Community in Stasis

A Haitian tent village continues to struggle with basic necessities even as the months since the earthquake ticks on

A little girl from Cappva tent village. Such joy even as she has almost literally nothing. © Clemson Saint-fluer 2011

Tents are lined up one after another. © Clemson Saint-fluer 2011

Kids man a small convenience store inside the tent city. © Clemson Saint-fluer 2011

Time has progressed. But life, for the people of Cappva, has not, at least in the same linear sense.

Lack of water. Lack of sustainable income. Lack of educational opportunities for the children.

These are the things that categorized Cappva, a village of earthquake-displaced Haitian, in September 2010, and they are the same things that characterize them now, six months later.

With tents sprawled in rows on a patch of land a short distance away from the urban area of Cite Soleil, northeast of Port-au-Prince, it is a wonder how the people here don’t simply re-integrate into the hustle and bustle of urban life. Instead, they seem isolated, perhaps more and more each day, stuck in the tent life that now defines their existence.

I first visited Cappva on a Join the Journey missional outreach to Haiti last fall. The main purpose of the trip was to connect to the rebuilding effort by lending a hand in construction of homes. While on that trip, the Lord drew my heart to the people of the tent cities, many of whom have not been promised new homes, but rather seem to have been forgotten and neglected. God orchestrated an intersection for me with those that resided in Cappva; the village was very close to compound of the organization that I was volunteering with.

So many things broke my heart on that first visit, but mostly it was the children, seeing them so full of life yet so disadvantaged, without many of the things that we in the developed world take for granted. Post-visit to Cappva, I committed my heart to journey with them as a whole, to equip their leaders to inspire family heads to move from a place of need and despair to a place where they could control the outcome of their lives—and give their children a better chance at a brighter future.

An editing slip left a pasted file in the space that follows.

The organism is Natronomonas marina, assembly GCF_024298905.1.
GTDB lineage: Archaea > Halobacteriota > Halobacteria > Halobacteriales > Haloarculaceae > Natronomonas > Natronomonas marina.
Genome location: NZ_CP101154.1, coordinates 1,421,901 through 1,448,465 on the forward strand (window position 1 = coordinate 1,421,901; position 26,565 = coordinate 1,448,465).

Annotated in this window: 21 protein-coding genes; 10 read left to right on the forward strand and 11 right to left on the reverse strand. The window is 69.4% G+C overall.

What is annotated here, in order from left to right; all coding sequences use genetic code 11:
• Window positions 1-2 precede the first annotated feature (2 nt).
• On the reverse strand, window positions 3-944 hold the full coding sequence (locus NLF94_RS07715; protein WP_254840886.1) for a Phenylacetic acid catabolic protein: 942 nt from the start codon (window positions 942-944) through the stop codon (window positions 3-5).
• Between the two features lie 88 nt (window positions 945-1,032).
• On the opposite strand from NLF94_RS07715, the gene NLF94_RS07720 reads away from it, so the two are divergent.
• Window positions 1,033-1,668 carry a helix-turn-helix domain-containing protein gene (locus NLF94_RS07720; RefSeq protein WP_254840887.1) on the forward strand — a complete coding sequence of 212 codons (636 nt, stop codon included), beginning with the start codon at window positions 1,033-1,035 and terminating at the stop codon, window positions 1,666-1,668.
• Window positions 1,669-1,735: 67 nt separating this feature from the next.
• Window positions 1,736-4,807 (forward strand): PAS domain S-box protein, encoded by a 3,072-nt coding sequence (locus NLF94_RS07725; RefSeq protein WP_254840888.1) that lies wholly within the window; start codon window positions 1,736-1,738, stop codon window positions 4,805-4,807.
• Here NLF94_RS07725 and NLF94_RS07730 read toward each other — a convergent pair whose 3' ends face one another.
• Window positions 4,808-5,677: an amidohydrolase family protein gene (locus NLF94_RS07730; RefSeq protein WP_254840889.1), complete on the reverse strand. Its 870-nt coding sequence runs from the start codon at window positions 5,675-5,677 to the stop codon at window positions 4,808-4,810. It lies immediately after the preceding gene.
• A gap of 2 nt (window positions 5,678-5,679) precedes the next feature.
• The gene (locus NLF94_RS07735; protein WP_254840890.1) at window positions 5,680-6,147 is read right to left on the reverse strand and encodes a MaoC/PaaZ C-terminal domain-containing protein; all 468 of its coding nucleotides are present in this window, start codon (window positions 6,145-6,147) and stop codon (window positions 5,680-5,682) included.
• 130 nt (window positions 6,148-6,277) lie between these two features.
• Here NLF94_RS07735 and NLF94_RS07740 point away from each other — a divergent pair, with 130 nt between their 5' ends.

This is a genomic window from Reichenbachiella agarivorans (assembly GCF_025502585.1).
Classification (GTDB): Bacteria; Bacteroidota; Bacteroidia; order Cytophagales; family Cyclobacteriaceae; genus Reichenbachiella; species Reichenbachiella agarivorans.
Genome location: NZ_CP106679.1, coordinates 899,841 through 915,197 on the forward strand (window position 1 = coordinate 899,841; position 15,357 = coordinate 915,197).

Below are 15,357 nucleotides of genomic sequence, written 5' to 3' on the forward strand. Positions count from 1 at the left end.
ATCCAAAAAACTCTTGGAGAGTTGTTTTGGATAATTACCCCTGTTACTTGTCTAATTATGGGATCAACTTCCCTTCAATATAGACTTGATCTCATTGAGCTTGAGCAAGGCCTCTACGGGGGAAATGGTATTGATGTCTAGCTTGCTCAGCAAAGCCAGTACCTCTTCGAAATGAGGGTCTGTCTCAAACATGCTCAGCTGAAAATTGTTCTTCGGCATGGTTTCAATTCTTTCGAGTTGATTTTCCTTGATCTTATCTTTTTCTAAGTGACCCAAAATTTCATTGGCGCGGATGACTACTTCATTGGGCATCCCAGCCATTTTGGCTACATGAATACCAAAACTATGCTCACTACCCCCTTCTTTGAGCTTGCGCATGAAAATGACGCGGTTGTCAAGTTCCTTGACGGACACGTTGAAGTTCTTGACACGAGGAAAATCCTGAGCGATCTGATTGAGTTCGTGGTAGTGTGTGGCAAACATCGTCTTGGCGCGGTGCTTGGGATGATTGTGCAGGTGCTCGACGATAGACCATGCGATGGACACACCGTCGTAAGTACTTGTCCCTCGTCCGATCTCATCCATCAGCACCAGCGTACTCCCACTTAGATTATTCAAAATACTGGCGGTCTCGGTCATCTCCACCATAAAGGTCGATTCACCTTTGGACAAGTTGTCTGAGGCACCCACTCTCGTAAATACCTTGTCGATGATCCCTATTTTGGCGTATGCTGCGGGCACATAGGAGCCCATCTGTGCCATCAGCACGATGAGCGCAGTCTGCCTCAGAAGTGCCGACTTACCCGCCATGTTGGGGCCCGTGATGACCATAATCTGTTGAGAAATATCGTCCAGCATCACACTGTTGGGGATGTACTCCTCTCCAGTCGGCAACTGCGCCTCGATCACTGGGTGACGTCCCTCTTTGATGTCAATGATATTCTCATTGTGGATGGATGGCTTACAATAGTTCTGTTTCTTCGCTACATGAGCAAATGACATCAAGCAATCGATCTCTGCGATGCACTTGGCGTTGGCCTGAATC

And now I find myself here, a country and an ocean away, praying fervently and waiting for God’s response.

So many times in life, I am reminded that His timing is always perfect, even when we feel that His timing is much delayed.

Patience. I am waiting for Him to step into Cappva. And equally, I am waiting for Him to propel me/us as Join the Journey into Cappva to implement holistic discipleship.

Through a liaison, a young Haitian Christian named Clemson Saint-Fleur, we [Join the Journey] have been able to engage with Cappva leadership, even from afar. This is no way discipleship that He calls for, but it is at least allowing us to see into the continued hurts they are experiencing, which are many, and be intentional in our prayers.

Obedience. No matter what the Lord has in store for Cappva—how He will move there, who He will move there—I sense a responsibility to simply do what He has asked of me and in turn what He is asking of Join the Journey. In that regard, we pray for laborers, to reap this harvest, to walk alongside Cappva to display a maturity in Christ and also to inspire a way forward in terms of how to achieve livelihood benchmarks.

No matter what, I will not stop praying for Cappva, especially for those spunky children.


Adam Cole is the Executive Director of Join the Journey, a compassion-in-action organization set on empowering the most impoverished to have a deeper relationship with Christ and to be able to be self-sustainable. Join the Journey is sending a team to Haiti June 9-20; applicants for the trip are still being accepted. To contact Adam, please e-mail